New research suggests that women who undergo a c-section may face an increased risk of complications if they undergo a hysterectomy later in life, potentially resulting in the need for additional surgical procedures.
In a study published this week in the medical journal JAMA Surgery, researchers identified a link between cesarean delivery and higher rates of hysterectomy complications later.
Using data from Danish national registries, researchers looked at more than 7,600 women who gave birth between January 1, 1993, and December 31, 2012. These women also underwent a standard hysterectomy between January 1, 1996, and Dec 31, 2012.
Women who gave birth vaginally, then later had a hysterectomy, experienced a 4.4 percent chance of needing a second surgery within 30 days after having the first hysterectomy.
Comparatively, women who had a c-section had a 31 percent higher risk of needing a second surgery after the first hysterectomy. Women who had two or more c-sections faced a 35 percent greater risk of requiring a second surgery.
Overall, women who had a previous c-section experienced preoperative and postoperative hysterectomy complications 12 percent more of the time. They were also more likely to need a blood transfusion during the hysterectomy.
Study authors speculate this may be linked to the presence of scar tissue from the c-sections. This can cause complications in any future procedure or operation in that area because scar tissue changes the normal anatomy of the abdomen and makes it more difficult to perform surgery on those areas.
Hysterectomies, a surgery performed where the uterus is removed, are fairly common in the U.S.; they are the second most performed surgery in the country. However, they do come with some risks, like most surgeries, including excessive bleeding, damage to another organ, and infection.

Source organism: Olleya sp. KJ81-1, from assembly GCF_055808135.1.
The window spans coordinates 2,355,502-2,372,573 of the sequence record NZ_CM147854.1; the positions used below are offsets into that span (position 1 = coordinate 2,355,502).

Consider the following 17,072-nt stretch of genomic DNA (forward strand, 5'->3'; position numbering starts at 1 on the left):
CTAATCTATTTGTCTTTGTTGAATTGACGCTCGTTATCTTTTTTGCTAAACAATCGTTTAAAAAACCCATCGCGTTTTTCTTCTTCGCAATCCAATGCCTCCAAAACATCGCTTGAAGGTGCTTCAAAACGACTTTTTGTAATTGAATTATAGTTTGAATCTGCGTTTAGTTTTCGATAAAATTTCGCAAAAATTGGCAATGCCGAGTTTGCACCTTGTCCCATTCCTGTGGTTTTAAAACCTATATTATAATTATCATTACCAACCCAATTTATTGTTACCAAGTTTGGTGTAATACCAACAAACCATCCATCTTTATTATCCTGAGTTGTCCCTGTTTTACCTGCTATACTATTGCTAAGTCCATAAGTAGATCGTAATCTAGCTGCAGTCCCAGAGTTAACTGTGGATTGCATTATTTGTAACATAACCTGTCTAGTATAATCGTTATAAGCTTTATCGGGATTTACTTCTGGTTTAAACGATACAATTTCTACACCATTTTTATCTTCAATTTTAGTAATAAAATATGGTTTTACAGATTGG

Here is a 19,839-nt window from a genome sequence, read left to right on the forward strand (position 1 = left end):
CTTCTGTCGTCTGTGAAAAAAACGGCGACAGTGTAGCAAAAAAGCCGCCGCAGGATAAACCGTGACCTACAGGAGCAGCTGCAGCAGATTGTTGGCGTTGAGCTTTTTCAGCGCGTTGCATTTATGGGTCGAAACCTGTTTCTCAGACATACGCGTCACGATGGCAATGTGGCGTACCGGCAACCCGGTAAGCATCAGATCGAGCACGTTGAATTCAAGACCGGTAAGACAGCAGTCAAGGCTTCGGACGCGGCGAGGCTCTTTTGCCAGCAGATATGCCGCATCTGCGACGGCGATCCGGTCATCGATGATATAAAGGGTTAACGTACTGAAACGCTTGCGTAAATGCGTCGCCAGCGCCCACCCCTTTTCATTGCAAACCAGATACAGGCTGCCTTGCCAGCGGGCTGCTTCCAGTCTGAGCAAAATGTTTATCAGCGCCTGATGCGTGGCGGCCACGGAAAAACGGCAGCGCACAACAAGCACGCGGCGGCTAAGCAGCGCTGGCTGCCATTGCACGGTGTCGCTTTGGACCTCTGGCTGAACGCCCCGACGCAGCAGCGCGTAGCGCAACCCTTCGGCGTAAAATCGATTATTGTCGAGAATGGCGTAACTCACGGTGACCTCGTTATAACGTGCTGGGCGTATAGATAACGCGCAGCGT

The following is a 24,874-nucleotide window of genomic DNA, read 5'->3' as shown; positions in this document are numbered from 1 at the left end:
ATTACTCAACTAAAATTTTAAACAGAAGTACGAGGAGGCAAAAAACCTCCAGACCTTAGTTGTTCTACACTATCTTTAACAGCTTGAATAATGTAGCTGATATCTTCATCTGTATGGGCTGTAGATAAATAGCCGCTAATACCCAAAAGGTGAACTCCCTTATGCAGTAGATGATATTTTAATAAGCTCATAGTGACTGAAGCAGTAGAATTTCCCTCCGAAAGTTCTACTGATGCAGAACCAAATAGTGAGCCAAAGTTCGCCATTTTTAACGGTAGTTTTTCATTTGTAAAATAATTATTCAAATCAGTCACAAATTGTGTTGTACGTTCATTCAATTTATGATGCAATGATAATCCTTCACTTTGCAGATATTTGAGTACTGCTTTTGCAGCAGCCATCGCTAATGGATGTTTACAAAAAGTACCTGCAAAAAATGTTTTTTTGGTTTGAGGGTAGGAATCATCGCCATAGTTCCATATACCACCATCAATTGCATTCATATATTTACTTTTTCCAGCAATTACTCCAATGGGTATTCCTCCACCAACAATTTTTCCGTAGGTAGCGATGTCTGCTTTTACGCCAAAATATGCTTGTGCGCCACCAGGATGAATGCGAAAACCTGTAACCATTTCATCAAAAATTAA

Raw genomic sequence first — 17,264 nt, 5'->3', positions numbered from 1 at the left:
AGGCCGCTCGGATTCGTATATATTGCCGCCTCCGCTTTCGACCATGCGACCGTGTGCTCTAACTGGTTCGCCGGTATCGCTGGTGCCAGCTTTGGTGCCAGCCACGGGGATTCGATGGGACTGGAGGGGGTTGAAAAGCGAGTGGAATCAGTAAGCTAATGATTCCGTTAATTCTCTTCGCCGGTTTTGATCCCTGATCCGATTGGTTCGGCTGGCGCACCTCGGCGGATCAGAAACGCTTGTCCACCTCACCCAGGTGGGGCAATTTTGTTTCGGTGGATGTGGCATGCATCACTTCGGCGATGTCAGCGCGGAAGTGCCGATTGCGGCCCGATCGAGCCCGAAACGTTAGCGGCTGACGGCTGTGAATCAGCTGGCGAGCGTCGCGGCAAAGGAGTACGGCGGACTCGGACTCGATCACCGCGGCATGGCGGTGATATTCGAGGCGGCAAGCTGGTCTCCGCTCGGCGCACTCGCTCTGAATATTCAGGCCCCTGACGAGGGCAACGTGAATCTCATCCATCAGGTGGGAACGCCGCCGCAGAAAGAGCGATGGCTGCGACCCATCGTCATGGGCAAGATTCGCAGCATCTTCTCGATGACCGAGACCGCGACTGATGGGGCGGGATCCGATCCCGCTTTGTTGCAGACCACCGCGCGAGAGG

Global c-section rates have increased in recent years. Despite the knowledge that a c-section can affect future deliveries and future surgeries, they are still very common and not studied often.
C-sections are the most common surgery completed in the U.S., though the number of procedures performed annually is declining. The main risks of c-section include hemorrhaging and infection. Women also face more risks when they deliver more children later on.
Research indicates certain hospital management practices can greatly affect a woman’s risk of undergoing an unnecessary c-section or requiring a lengthy hospital stay.
According to the U.S. Centers for Disease Control and Prevention, women who had a c-section, then gave birth vaginally during their next birth, were 4 times more likely to need an unplanned hysterectomy than women who never had a c-section. Women who had a c-section and require another at a later birth were 12 times more likely to need an unplanned hysterectomy.
“Women with at least one previous cesarean delivery face an increased risk of complications when undergoing a hysterectomy later in life,” wrote study authors. “The results support policies and clinical efforts to prevent cesarean deliveries that are not medically indicated.”